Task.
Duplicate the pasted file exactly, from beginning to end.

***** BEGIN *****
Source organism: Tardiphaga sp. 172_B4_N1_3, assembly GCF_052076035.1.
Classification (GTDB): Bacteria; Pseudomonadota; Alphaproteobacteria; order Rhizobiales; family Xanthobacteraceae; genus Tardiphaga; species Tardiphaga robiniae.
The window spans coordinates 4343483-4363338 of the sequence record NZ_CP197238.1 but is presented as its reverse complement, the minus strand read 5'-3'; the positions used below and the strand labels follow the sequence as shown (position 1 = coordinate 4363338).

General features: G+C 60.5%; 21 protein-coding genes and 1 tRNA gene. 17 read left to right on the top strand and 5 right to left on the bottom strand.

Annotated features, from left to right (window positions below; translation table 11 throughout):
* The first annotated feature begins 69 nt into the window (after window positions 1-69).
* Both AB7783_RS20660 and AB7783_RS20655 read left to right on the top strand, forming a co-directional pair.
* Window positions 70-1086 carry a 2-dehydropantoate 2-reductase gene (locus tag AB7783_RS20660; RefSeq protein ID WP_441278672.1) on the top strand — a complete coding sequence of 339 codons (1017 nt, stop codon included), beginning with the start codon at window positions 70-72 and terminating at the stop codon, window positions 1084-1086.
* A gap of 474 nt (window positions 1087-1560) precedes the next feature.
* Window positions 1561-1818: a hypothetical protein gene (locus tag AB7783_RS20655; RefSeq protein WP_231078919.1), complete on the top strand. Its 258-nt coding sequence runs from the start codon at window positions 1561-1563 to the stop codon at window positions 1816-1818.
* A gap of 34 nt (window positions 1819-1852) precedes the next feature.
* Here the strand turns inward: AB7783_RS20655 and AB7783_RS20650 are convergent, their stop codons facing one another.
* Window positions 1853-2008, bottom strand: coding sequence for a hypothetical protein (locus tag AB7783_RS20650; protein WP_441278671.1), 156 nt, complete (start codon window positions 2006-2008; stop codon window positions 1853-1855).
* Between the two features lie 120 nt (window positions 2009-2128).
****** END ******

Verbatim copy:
Source organism: Tardiphaga sp. 172_B4_N1_3, assembly GCF_052076035.1.
Classification (GTDB): Bacteria; Pseudomonadota; Alphaproteobacteria; order Rhizobiales; family Xanthobacteraceae; genus Tardiphaga; species Tardiphaga robiniae.
The window spans coordinates 4343483-4363338 of the sequence record NZ_CP197238.1 but is presented as its reverse complement, the minus strand read 5'-3'; the positions used below and the strand labels follow the sequence as shown (position 1 = coordinate 4363338).

General features: G+C 60.5%; 21 protein-coding genes and 1 tRNA gene. 17 read left to right on the top strand and 5 right to left on the bottom strand.

Annotated features, from left to right (window positions below; translation table 11 throughout):
* The first annotated feature begins 69 nt into the window (after window positions 1-69).
* Both AB7783_RS20660 and AB7783_RS20655 read left to right on the top strand, forming a co-directional pair.
* Window positions 70-1086 carry a 2-dehydropantoate 2-reductase gene (locus tag AB7783_RS20660; RefSeq protein ID WP_441278672.1) on the top strand — a complete coding sequence of 339 codons (1017 nt, stop codon included), beginning with the start codon at window positions 70-72 and terminating at the stop codon, window positions 1084-1086.
* A gap of 474 nt (window positions 1087-1560) precedes the next feature.
* Window positions 1561-1818: a hypothetical protein gene (locus tag AB7783_RS20655; RefSeq protein WP_231078919.1), complete on the top strand. Its 258-nt coding sequence runs from the start codon at window positions 1561-1563 to the stop codon at window positions 1816-1818.
* A gap of 34 nt (window positions 1819-1852) precedes the next feature.
* Here the strand turns inward: AB7783_RS20655 and AB7783_RS20650 are convergent, their stop codons facing one another.
* Window positions 1853-2008, bottom strand: coding sequence for a hypothetical protein (locus tag AB7783_RS20650; protein WP_441278671.1), 156 nt, complete (start codon window positions 2006-2008; stop codon window positions 1853-1855).
* Between the two features lie 120 nt (window positions 2009-2128).